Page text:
Choosing and Buying Beef

When choosing beef, there are a number of things to consider, including the colour of the meat and fat, along with the type of animal that provided the meat.

Meat Colour

When choosing beef, it is important to look at its colour. Lean beef can vary from coral pink to a deep burgundy-red, depending on the age, sex and breed of the animal. However, freshly cut surfaces of any piece of beef will be bright red, deepening to a brownish-red on exposure to air. Minced beef should look red; if it is pink, the proportion of fat will be too high, whereas if it looks brown, it may be slightly old.

Fat

The colour of fat in beef will vary - barley-fed beef has whitish fat, whereas the fat of grass-fed beef tends to be more yellow. Look for marbling in lean joints of beef; these flecks and streaks of fat melt during cooking, basting the roast from within making the meat juicier and more tender.

Aging

A beef carcass can be aged by being hung to improve its flavour and tenderness. Beef should be hung for at least a week; hanging for 3-4 weeks is even more desirable. The aging process results in considerable weight loss, which is reflected in the price; you should expect aged beef to be more expensive than standard beef.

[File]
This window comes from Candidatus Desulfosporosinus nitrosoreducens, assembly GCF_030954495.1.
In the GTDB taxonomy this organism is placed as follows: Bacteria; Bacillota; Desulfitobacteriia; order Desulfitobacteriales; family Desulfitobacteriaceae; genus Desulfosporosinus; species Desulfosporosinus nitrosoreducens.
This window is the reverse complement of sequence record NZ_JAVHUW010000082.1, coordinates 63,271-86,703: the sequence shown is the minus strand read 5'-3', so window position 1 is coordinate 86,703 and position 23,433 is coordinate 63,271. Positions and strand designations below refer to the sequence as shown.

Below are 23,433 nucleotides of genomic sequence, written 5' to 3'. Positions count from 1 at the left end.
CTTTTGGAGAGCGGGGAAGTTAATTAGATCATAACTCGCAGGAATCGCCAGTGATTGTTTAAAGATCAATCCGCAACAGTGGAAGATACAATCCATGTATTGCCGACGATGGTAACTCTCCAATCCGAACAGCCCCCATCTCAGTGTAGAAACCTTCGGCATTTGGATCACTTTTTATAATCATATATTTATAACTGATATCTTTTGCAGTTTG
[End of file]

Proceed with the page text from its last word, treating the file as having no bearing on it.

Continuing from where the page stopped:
Origin and Type of Animal

Bullocks (young castrated males) and heifers (cows that have not calved) produce the most succulent meat, whilst bulls and cows produce meat that is less good for eating. Scotch beef (born, reared, killed and processed in Scotland) is said to be the best beef, with meat from the Aberdeen Angus breed the most highly prized of all. Do bear in mind however, that the majority of Aberdeen Angus beef offered for sale in the UK comes either from Australia or Argentina - check carefully if you want to make sure that you're buying Scottish or British.

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